By Marc Larocque Enterprise Staff Writer Posted Jun 14, 2018 at 2:45 PM Updated Jun 14, 2018 at 9:56 PM
An emergency open-heart surgery floored Brian Clay and his family one year ago, when he was diagnosed with a tear to his aorta, and he was rushed from Good Samaritan Medical Center in Brockton to Brigham and Women’s Hospital.
But now the 42-year-old, who grew up in Brockton and North Attleboro, is back up and running.
On Thursday morning, Clay marked the one-year anniversary of his life-saving surgery by meeting the doctor at Good Samaritan Medical Center who first diagnosed him with acute aortic dissection, and made a quick call for an emergency helicopter, along with the nurse who first detected symptoms of a serious heart problem on June 14, 2017. Then, after thanking them, Clay set out on an 18.5-mile run that re-traced the Medflight helicopter trip he took from Good Sam to Brigham and Women’s.
“I’m lucky I’m not just balling my eyes out right now,” said Clay, after meeting the medical professionals. “It’s really great to see them. They’re obviously incredible at their jobs.”
Clay and his wife Laura expressed their gratitude and introduced their three young children to the Good Samaritan emergency physician, Joseph Grueter, and registered nurse Sue Dos Santos-Pais.
“These are the ones who figured out what was wrong with me,” said Clay, explaining who they were to his two daughters and son.
Dos Santos-Pais, who has worked for 30 years as a nurse, recalled how Clay came into the emergency room believing that he might be suffering a panic attack. Clay said he didn’t think he was having a heart attack because he didn’t have any of the classic symptoms – no tingling down his arm and no overwhelming pressure on his chest. Instead, Clay said he had a “weird feeling” in his chest, and was sweaty and had vision trouble.
“He thought he was having an anxiety attack, but I took a look at him and was like, ‘No, this is way worse,‘” said Dos Santos-Pais, recalling the incident to The Enterprise. “We immediately got a CT scan and it proved we were right.’”
Steve Clay, Brian’s father, was attending a wake in Brockton with his son when the medical crisis began, before bringing him to Good Samaritan. Steve Clay said it’s shocking because his son was in excellent physical shape, as an avid runner who completed the Boston Marathon twice, the Maine Marathon and the Clarence DeMar Marathon, and others.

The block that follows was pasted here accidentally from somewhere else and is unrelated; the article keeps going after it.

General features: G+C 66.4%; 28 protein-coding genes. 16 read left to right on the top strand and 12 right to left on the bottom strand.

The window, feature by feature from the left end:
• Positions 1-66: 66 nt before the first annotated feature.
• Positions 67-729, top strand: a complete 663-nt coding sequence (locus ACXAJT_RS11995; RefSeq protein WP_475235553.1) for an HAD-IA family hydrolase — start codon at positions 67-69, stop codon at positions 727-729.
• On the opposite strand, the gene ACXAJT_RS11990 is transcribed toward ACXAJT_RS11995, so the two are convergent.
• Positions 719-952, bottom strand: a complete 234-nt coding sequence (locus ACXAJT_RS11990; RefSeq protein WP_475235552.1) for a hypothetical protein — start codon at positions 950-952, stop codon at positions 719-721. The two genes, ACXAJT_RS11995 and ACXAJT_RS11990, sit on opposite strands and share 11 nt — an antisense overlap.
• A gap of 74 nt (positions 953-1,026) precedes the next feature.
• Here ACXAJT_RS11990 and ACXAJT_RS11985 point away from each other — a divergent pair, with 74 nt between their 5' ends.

“The whole time I thought he had indigestion or something,” said Steve Clay. “It was surreal. He’s been in such good health and all of a sudden, I don’t know what hit him. ... When they called the helicopter, that was when we first realized it was pretty serious. It was very scary.”
Grueter said it’s not too often that a person at Clay’s age suffers from a aortic dissection, which can quickly lead to death from a lack of blood flow to the heart. And Grueter said it’s rare that he gets to meet with patients like Clay, after sending them off from the Good Samaritan helipad.
“This is kind of why we do what we do, for patients like this and for outcomes like this,” Grueter said. “You don’t see this very often in the (emergency department). It means a lot to us to be able to see him doing so well. It’s incredible.”
Dos Santos-Pais said it’s both exciting and scary to prepare a patient for a Medflight trip. Dos Santos-Pais said it was important for Good Samaritan to get Clay out of there fast. The emergency room nurse said she was ecstatic to hear that Clay made it through surgery okay.
“You never know what the outcome might be,” she said. “God creates miracles. I’m glad to have participated in one. It’s amazing. He didn’t look too good. I was just hoping for the best outcome. I just prayed that he made it.”
Laura Clay recalled making a joke about her husband taking a helicopter ride without her once he awoke from surgery.
“I’m just so thankful for everybody and all the support we’ve received,” she said.
Clay said he’s glad to be able to return to his love of long-distance running after three months of rehabilitation, following the open heart surgery, which involved a synthetic graft being placed on the torn area of the aorta. In March, Clay did his first long-distance race after his surgery, completing the New Bedford Half-Marathon with his wife.
“Right away, when I was recovering, I started watching all these ultra endurance races on YouTube,” Clay said. “It kind of kept my spirits up and reminded me of the stuff I loved to do. I started thinking right away I wanted to do something big on my one-year aorta anniversary.”
Clay used his anniversary run from Brockton to Boston to help promote and raise money for the nonprofit Wings for Falmouth Families. Clay, whose realty job is based in Falmouth, said the nonprofit donates 100 percent of the money it raises to families dealing with medical crises. Clay said it’s his way of paying it forward for all the people who helped him during and after his medical emergency. Clay set out about 9 a.m. on the 18.5-mile run with his friend, Phil Allessi, while another friend, Rich Fong, drove a support vehicle.
Clay said his family was told that he had a 50 percent chance of coming out of emergency surgery, and “luckily” his surgeon did a really great job.
“Thanks again to Good Samaritan, and to all the caregivers, and basically everybody who has helped me over the past year, and has sent positive energy and good vibes,” Clay said. “I’m just so grateful.”